Создание интерфейса приложения для Nokia Series 40

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, Nokia Series 40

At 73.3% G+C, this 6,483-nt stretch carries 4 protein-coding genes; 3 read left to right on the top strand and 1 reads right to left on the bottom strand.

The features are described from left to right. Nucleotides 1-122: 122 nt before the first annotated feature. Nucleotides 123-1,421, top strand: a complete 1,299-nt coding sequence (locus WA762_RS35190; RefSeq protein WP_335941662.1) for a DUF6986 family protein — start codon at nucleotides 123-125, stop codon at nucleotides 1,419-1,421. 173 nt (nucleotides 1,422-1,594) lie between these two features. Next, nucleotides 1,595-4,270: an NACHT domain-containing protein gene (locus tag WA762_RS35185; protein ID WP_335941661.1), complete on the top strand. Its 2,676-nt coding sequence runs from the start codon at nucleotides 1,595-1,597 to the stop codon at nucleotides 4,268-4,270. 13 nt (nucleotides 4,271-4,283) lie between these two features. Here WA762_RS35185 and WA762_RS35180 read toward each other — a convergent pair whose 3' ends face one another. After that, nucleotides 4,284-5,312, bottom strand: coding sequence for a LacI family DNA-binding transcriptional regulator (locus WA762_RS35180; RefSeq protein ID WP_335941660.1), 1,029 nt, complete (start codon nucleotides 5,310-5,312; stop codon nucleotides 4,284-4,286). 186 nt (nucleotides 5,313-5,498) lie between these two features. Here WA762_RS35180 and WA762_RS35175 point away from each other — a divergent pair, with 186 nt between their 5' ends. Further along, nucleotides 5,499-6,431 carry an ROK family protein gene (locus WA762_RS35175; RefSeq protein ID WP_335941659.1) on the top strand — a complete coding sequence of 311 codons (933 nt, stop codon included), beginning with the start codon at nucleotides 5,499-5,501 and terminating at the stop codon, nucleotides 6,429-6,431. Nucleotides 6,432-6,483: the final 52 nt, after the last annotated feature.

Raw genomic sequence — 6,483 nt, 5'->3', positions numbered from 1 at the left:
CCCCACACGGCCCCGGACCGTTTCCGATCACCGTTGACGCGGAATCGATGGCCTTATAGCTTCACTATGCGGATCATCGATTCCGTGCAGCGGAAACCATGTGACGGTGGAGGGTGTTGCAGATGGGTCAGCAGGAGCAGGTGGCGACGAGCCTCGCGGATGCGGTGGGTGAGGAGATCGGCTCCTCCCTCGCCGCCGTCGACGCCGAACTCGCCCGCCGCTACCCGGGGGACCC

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<ul><li> Series 40 Web Apps UX GuidelinesKey information on the interaction models and visual styles of Series 40 web app Document created on 9 June 2011 Version 1.0 </li> <li> Table of contents1. Introduction 4 1.1 Audience 42. Key UX considerations 5 2.1 Displays 5 2.1.1 Screen size 5 2.1.2 Selectable object size 6 2.1.3 Screen orientation 9 2.2 Navigation 10 2.2.1 Non-touch device behaviour 10 2.2.2 Location of basic navigation controls 11 2.2.3 Scrolling 11 2.2.4 Focus on discrete tasks 13 2.2.5 Consistent interactions 14 2.3 Text and graphics 15 2.3.1 Consistent use of text 15 2.3.2 Align elements 16 2.3.3 Clear visual hierarchy 16 2.3.4 Richer visual elements 17 2.3.5 Use a common set of icons 18 2.4 Device consistency 19 2.5 Common application flow models 20 2.5.1 The models 20 2.5.2 Examples 223. Touch gestures 38 3.1 Tap gesture 39 3.2 Swipe 404. UI graphic elements 41 4.1 Lists 41 4.2 Tabs 42 4.3 Text fields 43 4.4 Buttons 445. Styles and specs 45 5.1 Top header bar and navigation icons 45 5.2 Buttons 47 5.2.1 Primary and secondary buttons 47 5.2.2 Tertiary icons- buttons 48 5.3 Form elements 49 5.3.1 General elements 49 5.3.2 Input fields 496. Specs for standard components 51 6.1 Header and sub-header components 51 6.2 List items 53 6.3 Content 56 6.4 Tabs 56Series 40 Web Apps UX Guidelines 2 </li> <li> Change history9 June 2011 1.0 Initial document releaseSeries 40 Web Apps UX Guidelines 3 </li> <li> 1. IntroductionThis guide provides developers and designers with the key information required to createSeries 40 web apps that are consistent in look and feel as well as functional behaviour. This isachieved by describing the common Series 40 device characteristics and features of Series 40web apps.1.1 AudienceThe primary audience for this guide is experienced web developers and designers who are capable of creatinggood quality applications from scratch, but are not yet doing so commercially, as shown in Figure 1. Byfollowing these guidelines, adopting the interaction patterns described in the examples, and using the assetsdefined in Chapter 4, UI graphic elements, developers and designers will be able to create commercial qualityweb apps that offer an outstanding UX on Series 40 devices.Figure 1: This guides target audience is shown.Series 40 Web Apps UX Guidelines 4 </li> <li> 2. Key UX considerationsThis chapter introduces the key factors that need to be considered when developing Series 40 web apps: Displays the resolution and physical size of screens on Series 40 devices and their effect on UX. Navigation use of clear and consistent navigation to support the user in understanding the features and functions of the web app. Also, considering whether the user has a keyboard or touch screen with which to interact with the application. Text and graphics use of sophisticated graphics to build the users trust and confidence in the web app. Also consistency in the use of text and graphics and the layout of these elements to ensure UI components are easy to identify and thereby easy to use. Device consistency ensuring web app behaviour is consistent with the device behaviour, to offer the users a familiar and consistent UX.2.1 DisplaysThis chapter discusses the characteristics of the displays on Series 40 devices and how they affect UX.2.1.1 Screen sizeSeries 40 devices that support web apps, whether they support keyboard only orTouch and Type UIs, offer screens with a resolution of 240 x 320-pixels. Typicallythe physical size of the screen, as shown in Figure 2, is 39.2 x 52.2 mm. Comparedto the size of screen offered by a typical smartphone, this is small. Web app designsneed to account for the screen size in two ways, by ensuring that the content iseasy to see and read, and that controls are sized so they are easy to select particularly on Touch and Type devices. Figure 2: Typical physical Series 40 screen size is shown.Series 40 Web Apps UX Guidelines 5 </li> <li> 2.1.2 Selectable object sizeCare has to be taken in creating selectable objects for Series 40 devices offering the Touch and Type UI. Anobjects optimal size is influenced by the nature of the object, specifically whether its a: discrete touchable area. part of a collection of touchable areas occupying all or part of the screen. button. Note: These recommendations apply to the current Touch and Type devices, which offer a 240 x 320-pixel screen of 2.4 in size. Series 40 web apps should be developed to allow for the release of devices with alternative screen resolutions and sizes.2.1.2.1 Discrete touchable areasThe recommendations for object sizes when using fingers and thumbs are listed in Table 1.Dimension 2.4 QVGA screenDiagonal 2.4Height 320 pixelsWidth 240 pixelsFinger activated object size, equivalent to 6.1 mm 40 pixelsVertical finger activated object gap, equivalent to 1mm 7 pixelsHorizontal finger activated object gap, equivalent to 1.23 mm 16 pixelsThumb activated object size, equivalent to 8 mm 52 pixelsVertical thumb activated object gap, equivalent to 1.25 mm 8 pixelsHorizontal thumb activated object gap, equivalent to 3 mm 20 pixelsTable 1: Recommended object and gap sizes are listed.Series 40 Web Apps UX Guidelines 6 </li> <li> 2.1.2.2 Collection of touchable areasWhen dealing with a collection of touchable areas think of the screen as a 6 x 8 grid of touchable slots, as shownin Figure 3, with each element being 40 x 40-pixels in size.Figure 3: The dimensions of touchable elements within a 6 x 8 grid are shown.Series 40 Web Apps UX Guidelines 7 </li> <li> 2.1.2.3 ButtonsThe recommended dimensions of buttons on a 2.4 QVGA screen are listed in Table 2. Dimension (pixels) Physical dimensions (mm) Height Width Height WidthStandard button 40 40 6.1 6.1Minimum size for rectangular 48 30 7.0 5.0buttonTable 2: Physical and pixel sizes for standard and rectangular buttons are listed.Series 40 Web Apps UX Guidelines 8 </li> <li> 2.1.3 Screen orientationScreens on Series 40 devices are offered in portrait (240 x 320 pixels) and landscape (320 x 240 pixels)orientations, as shown in Figure 4. The majority of Series 40 devices employ a screen in portrait orientation. Webapp designs need to accommodate these two orientations and ensure that full use of the available screen realestate is made. Guidance on how to detect and set CSS files based on screen orientation are provided in theAccommodating screen orientation chapter of the Series 40 Web Apps Best Practices Guide document.Figure 4: A selection of Series 40 devices, with portrait and landscape screens, are shown.Series 40 Web Apps UX Guidelines 9 </li> <li> 2.2 Navigation2.2.1 Non-touch device behaviourThe main difference between non-touch and Touch and Type devices is that non-touch phones have threesoftkeys (a left, middle, and right key) and a navipad which the user uses to interact with the web app.On non-touch devices permanent soft keys replace all actions that occur in the chrome of Touch and Typedevices, as shown in Figure 5.A Touch and Type application view A Touch and Type application view A non-touch application viewwithout the bottom category bar, with the bottom category bar and showing the softkey bar. The usershowing the icon used to open its Options and Back icons shown, can invoke Options by pressing thethe category bar on the bottom- left softkey and Back by pressingright of the screen. the right softkey.Figure 5: The UI differences between touch and non-touch devices are shown.Series 40 Web Apps UX Guidelines 10 </li> <li> 2.2.2 Location of basic navigation controlsTo provide clear and consistent web app navigation its recommended that all basic navigation functions shouldappear at the top of the application view, as shown in Figure 6.The app logo should always be in Paging controls should be The icon in the top right of thethe top bar. This logo should link to displayed directly below the app header can be contextual.the web apps home page. header.Figure 6: Various layouts for web app navigation are shown. Note: If the app has no need for basic navigation functions, when the app consists of a single screen for example, the navigation options should be omitted from the header.Series 40 Web Apps UX Guidelines 11 </li> <li> 2.2.3 ScrollingWhen page content exceeds the size of the screen, its content can extend outside the screen, however it shouldextend below the screen only. This is to ensure the pages in a web app are easy to read; as such scrolling shouldbe limited to vertical scrolling (up and down), as shown in Figure 7. This approach fits well with typical usage, asmost users are naturally familiar with reading below the page fold. Horizontal (left and right) scrolling should beavoided, as this could make navigation within the app cumbersome and unfriendly.Figure 7: The use of vertical scrolling only is shown.Series 40 Web Apps UX Guidelines 12 </li> <li> 2.2.4 Focus on discrete tasksBecause of the small screen size on Series 40 devices, web apps screens are limited in the content that they candisplay without requiring scrolling. Its therefore recommended that each screen should focus on one task at atime. In addition, the minimum number of interface elements required to complete the task should be used tokeep interactions simple.Where a task is inherently complex, it should be divided over several screens. The key is to avoid clutter, soconsider using tabs and expandable lists to keep the UI clean and simple, as shown in Figure 8.Screen 1: Start the task Screen 2: Choose a Screen 3: Choose a sub- Screen 4: Browse the category category resultsFigure 8: Dividing a complex task into simple, single task steps is shown.Series 40 Web Apps UX Guidelines 13 </li> <li> 2.2.5 Consistent interactionsConsistent interaction patterns make it easy for users to understand how to use your web app. For example,style all buttons similarly by using common button size, text size, and text case, as shown in Figure 9. This willenable users to distinguish buttons from icons or other interactive elements easily. You can use visual highlights,such as colour, to emphasise different outcome types that can result from pressing a button.Figure 9: Common styling of buttons, so they are easily recognised, is shown.Series 40 Web Apps UX Guidelines...</li></ul>